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‘Home’ is one word that can trigger a myriad of emotions in us; especially ones like me, living in faraway lands hoping to get a solid grip of the real adult life. There is something about twilight that invariably reminds me of all things home. Just as I watch the sun bid adieu outside my window, I cannot help but reminisce about my own little corner in the world, where I was taught that ‘love’ was the answer to all the questions life had to throw at you.

I get carried away to the laughter, the fun, the fights and the tears the walls of my home have witnessed through the years. I can just close my eyes, take a deep breath and I can smell my pillow who has seen more tears than I would like to admit to; I can feel the warm rice porridge seasoned with nothing but a pinch of salt on my lips fed to me by my amma’s soft hands when I came down with that wretched flu when I was 8; I can feel the taste of that crisp, raw mango my granddad plucked for my sister and me, from the neighborhood tree, which we relished with some chilli powder and salt with a dash of coconut oil; I can see my dad helping me out with my first set of tube paints; I even remember vividly the first sip of beer I had with him; I can see myself in my new pink and black frilly dress ready to celebrate my sister’s second birthday; even the first swing my dad put up for me on the chikoo tree behind my house; I can almost see myself at my granny’s knee listening to her ramblings of her first time on a ship. In fact, I can even see myself at my first formal date with the Husband, many years ago by the sea nibbling on a plate of chicken stir fried in some oriental flavours.

However, coming to think of it, I realize that the concept of ‘home’ has little to do with the structure of your house. It is the memories you have made all your life with the people you love without realizing you were making them. But to me, food plays a serious role in bringing back these memories. I associate a great deal of nostalgia with every bite I take and it is no secret that every time I miss home, a good home cooked meal helps to alleviate the emotional turmoil at least by 20%. Well, that is how it works for me.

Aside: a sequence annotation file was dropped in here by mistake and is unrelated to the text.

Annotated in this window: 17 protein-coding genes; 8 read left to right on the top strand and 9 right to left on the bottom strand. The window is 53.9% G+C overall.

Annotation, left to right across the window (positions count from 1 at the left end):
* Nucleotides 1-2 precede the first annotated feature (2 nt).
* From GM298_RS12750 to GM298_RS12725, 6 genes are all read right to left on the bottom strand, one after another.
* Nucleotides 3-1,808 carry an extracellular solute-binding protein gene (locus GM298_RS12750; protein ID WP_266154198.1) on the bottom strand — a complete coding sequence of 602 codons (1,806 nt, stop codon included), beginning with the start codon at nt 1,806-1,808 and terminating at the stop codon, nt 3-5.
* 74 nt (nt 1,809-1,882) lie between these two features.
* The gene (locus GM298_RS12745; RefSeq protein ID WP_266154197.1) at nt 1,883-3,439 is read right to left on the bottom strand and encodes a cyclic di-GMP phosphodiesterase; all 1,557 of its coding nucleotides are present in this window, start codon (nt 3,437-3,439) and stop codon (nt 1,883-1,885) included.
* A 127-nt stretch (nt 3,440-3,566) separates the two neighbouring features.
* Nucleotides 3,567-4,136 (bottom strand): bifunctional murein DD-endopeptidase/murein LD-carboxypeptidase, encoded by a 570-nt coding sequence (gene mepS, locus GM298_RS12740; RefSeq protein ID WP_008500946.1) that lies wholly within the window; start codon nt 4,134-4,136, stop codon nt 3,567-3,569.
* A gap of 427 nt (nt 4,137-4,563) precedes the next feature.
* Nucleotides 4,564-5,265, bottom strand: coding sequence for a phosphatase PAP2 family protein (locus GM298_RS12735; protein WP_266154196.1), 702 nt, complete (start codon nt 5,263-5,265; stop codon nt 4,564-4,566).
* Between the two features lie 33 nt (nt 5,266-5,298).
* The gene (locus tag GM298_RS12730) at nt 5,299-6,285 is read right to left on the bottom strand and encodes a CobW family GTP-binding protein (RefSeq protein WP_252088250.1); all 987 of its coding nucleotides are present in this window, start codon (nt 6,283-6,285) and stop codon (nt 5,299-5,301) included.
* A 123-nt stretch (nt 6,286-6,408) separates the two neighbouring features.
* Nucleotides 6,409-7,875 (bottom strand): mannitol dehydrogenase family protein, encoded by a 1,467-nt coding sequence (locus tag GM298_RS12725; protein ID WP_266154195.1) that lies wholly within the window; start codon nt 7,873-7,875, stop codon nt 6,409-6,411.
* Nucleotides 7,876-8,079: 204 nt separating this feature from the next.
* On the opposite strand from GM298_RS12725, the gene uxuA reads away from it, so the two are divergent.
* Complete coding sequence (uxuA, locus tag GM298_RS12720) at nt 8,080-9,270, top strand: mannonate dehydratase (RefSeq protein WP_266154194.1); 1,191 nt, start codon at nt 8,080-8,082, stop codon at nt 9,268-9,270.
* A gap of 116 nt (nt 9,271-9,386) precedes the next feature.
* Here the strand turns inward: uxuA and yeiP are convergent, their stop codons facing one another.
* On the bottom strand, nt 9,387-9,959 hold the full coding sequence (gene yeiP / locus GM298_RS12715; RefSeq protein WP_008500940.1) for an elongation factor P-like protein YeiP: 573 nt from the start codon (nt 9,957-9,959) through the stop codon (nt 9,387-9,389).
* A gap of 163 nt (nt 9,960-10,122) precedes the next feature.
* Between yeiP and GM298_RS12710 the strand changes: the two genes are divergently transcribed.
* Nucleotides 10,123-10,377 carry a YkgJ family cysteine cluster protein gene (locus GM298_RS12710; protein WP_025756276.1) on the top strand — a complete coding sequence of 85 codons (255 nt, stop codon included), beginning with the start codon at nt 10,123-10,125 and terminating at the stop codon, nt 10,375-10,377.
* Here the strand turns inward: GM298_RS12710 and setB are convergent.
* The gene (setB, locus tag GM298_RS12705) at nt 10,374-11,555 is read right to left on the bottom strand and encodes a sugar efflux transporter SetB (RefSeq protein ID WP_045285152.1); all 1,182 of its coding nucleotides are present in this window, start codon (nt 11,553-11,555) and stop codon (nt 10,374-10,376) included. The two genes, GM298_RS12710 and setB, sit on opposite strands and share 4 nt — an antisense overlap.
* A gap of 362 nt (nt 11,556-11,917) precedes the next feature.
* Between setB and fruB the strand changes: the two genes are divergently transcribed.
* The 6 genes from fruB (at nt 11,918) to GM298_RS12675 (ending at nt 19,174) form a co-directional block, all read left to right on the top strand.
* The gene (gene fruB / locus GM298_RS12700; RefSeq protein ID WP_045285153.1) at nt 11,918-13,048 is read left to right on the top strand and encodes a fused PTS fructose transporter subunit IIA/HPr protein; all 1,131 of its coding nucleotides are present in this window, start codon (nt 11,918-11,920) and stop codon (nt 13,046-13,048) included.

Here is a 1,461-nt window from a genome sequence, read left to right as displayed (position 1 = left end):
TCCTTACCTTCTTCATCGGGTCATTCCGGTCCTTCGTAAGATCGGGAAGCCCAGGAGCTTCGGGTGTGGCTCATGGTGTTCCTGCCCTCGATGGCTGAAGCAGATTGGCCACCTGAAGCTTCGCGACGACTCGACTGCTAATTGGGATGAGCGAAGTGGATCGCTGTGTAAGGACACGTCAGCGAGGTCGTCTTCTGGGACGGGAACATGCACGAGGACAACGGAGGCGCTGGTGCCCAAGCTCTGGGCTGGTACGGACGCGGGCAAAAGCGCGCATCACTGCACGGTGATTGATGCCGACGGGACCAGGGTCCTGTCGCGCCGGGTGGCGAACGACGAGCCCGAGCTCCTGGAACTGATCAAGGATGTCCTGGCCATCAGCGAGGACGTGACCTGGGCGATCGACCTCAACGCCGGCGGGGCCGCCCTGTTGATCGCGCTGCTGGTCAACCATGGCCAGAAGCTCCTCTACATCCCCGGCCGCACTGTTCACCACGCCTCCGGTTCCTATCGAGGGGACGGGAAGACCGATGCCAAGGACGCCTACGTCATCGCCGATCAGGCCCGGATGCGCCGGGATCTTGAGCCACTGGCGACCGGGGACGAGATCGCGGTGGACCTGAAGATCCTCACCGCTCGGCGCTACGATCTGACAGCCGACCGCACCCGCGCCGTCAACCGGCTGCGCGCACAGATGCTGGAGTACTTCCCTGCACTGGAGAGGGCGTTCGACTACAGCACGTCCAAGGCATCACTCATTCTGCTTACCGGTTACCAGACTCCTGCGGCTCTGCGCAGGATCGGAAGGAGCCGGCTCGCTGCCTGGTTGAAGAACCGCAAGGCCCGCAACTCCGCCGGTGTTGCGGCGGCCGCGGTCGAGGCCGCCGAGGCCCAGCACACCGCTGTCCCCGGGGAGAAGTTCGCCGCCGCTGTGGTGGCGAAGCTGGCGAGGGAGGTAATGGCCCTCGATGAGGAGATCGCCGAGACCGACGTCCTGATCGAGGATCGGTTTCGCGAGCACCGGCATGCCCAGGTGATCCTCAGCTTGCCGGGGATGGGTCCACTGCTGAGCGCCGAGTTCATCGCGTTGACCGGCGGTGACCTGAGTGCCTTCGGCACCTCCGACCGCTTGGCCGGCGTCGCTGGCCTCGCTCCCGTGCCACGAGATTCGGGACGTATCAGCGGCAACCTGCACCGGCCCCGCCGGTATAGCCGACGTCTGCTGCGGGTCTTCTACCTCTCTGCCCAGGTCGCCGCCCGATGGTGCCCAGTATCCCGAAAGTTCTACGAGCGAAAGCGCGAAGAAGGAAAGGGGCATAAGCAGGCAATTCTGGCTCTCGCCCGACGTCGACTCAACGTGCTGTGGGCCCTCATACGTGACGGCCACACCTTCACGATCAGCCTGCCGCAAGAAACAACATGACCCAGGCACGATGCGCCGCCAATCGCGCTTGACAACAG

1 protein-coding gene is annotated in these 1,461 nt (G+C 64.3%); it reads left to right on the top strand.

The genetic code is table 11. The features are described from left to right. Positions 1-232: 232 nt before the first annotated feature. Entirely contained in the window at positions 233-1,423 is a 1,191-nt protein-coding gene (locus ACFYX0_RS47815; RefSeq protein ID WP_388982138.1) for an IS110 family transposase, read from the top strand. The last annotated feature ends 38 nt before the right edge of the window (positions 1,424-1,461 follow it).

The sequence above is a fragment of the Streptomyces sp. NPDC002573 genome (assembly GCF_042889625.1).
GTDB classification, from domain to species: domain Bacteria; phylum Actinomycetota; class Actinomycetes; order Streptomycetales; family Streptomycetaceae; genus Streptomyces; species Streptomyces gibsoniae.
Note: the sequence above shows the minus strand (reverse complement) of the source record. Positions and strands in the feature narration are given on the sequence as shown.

There are days when I am moody beyond human comprehension and the only thing I want to do, is devour a plate of hot rice with amma’s spicy fish curry. There are other days when I sense a void, when nothing but a plate of some steaming hot momos, drenched in that killer sauce can satiate my soul. I come to realize that every single place I have spent a reasonable amount of my time at, has something to contribute to what I call ‘my idea of home food’. I have seen a considerable portion of India, ever since I left home at 17 and each of the cities I have had to spend a fraction of my life in, have in some way or the other affected my taste buds and the way I see food in general.

When I left home in 2007, my palate could not have been more mallu. All I craved for, day in and day out, was some boiled rice, stir fried vegetables and the mackerel curry. However, at some point in my life, it dawned on me that my palate has evolved and that there are days when I crave for that Andhra Chili Chicken from Nagarjuna on Residency Road, in Bangalore. There are other days when I all want is a plate of Rajma Chawal from my hostel in Delhi. Or maybe just some rich Dal and that sweet Kadhi that is lovingly served at Mayur Thali on JM Road, in Pune. Maybe this signifies that all these cities have, in some way or the other, altered my definition of home and have broadened it to include the love that is served in the form of food in our incredibly diverse nation; and this being solely because I may have unlocked certain cockles of my heart when I unknowingly felt at home in the nooks and corners of these places that warmly took me in.

So, today I share with you my recipe for a dish that is so warm and wholesome that it could arguably be the number 1 comfort food for many of us; the Dal Khichdi. It took me many years to comprehend that the sick man’s khichdi had a yummy variation too. Here I share with you, the not so sick man’s version of the simplest Dal Khichdi. Whip up a plate of this for yourself, and feel at home!

Things you will need:

  1. Masoor dal- ½ cup (red split lentils)
  2. Basmati rice- ½ cup
  3. Turmeric powder- ½ teaspoon
  4. Chilli powder- less than ¼ teaspoon
  5. Onion- 1 medium sliced finely
  6. Garlic- 4-5 pods sliced finely
  7. Ghee- as you may deem fit
  8. Water- 4-5 cups
  9. Mustard seeds, dried red chillies- for tempering